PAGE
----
Chautauqua County Executive PJ Wendel said in his annual State of the County address that the county’s comeback has been far greater than its setback.
Wendel said the ongoing COVID-19 Pandemic in 2021 continued to be a challenge for the county, causing his administration to pivot efforts to move forward while protecting residents.
He said that after seeing businesses shut down and people lose jobs in 2020, December 2021 had an unemployment rate of 3.5%, which is the lowest its been since the 1990s.
Wendel announced some changes ahead for 2022 including the rebranding of the Chautauqua Area Rural Transit System, or CARTS, as CHQ Transit, “The construction of a transportation hub in downtown Jamestown, the addition of new technology including a rider’s app and cashless fare system; as well as additions of three trolleys to our fleet.”
Wendel said he also began work with Finance Director Kitty Crow to restructure the Finance Department where departments will no longer have their own fiscal staff, but will have that go through the Finance Department itself. He said this will increase efficiencies, reduce strain on smaller departments, and increase productivity.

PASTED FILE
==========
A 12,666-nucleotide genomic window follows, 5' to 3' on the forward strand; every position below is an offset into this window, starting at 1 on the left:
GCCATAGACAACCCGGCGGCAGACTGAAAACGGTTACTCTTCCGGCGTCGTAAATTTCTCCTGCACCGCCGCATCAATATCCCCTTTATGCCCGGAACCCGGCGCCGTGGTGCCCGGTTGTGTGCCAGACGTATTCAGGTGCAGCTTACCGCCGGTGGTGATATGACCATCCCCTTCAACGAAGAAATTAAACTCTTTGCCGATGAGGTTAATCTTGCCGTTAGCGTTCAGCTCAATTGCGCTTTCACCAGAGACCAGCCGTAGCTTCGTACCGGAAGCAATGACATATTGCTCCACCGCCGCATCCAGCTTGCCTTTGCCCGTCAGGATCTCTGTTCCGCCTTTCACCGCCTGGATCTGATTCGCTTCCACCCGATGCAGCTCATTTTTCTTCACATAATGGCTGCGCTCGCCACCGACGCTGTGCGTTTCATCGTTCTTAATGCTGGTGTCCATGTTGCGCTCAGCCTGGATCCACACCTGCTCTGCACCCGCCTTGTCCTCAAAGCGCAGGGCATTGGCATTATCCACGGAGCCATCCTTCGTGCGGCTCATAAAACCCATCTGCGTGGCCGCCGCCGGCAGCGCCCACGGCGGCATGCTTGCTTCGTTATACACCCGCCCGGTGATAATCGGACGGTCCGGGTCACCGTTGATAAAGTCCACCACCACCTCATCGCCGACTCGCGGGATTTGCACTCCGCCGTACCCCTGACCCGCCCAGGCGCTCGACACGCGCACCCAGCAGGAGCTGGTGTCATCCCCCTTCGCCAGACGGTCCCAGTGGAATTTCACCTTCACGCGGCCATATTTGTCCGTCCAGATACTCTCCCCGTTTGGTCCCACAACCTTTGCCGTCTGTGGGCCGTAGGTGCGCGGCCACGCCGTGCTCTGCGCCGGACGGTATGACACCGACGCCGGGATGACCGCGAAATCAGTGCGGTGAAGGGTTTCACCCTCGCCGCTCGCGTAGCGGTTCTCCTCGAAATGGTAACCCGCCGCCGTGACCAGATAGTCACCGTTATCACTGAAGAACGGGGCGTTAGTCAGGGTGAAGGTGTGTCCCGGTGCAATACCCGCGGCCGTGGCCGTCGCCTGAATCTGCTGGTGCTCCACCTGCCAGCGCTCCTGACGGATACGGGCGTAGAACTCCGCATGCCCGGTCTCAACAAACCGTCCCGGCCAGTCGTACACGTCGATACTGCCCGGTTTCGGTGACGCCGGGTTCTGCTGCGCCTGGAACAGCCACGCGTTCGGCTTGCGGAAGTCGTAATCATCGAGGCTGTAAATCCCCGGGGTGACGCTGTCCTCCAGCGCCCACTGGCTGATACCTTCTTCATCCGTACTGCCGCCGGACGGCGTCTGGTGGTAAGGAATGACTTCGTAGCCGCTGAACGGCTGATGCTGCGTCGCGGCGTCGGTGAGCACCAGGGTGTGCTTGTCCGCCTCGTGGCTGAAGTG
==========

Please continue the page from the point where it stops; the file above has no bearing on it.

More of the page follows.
In the Department of Public Facilities, Wendel is planning on promoting current employees to Deputy Director positions to form a DPF cabinet, “Instead of overwhelming one DPF Director with multiple departments that were under their control, our Deputy Directors will only focus on their areas of expertise and come together to form the DPF cabinet. This current plan will consist of Deputy Director of Public Facilities in the following areas: engineering, transportation, and environment.”
The position of Director of DPF has been vacant following the resignation of Brad Bentley in November.
Wendel added other goals include expanding sewer and water around the county’s lakes to promote development, expanding the tourism industry, and expand broadband throughout county.
We’ll have the full State of the County address on tonight’s Community Matters at 5 p.m.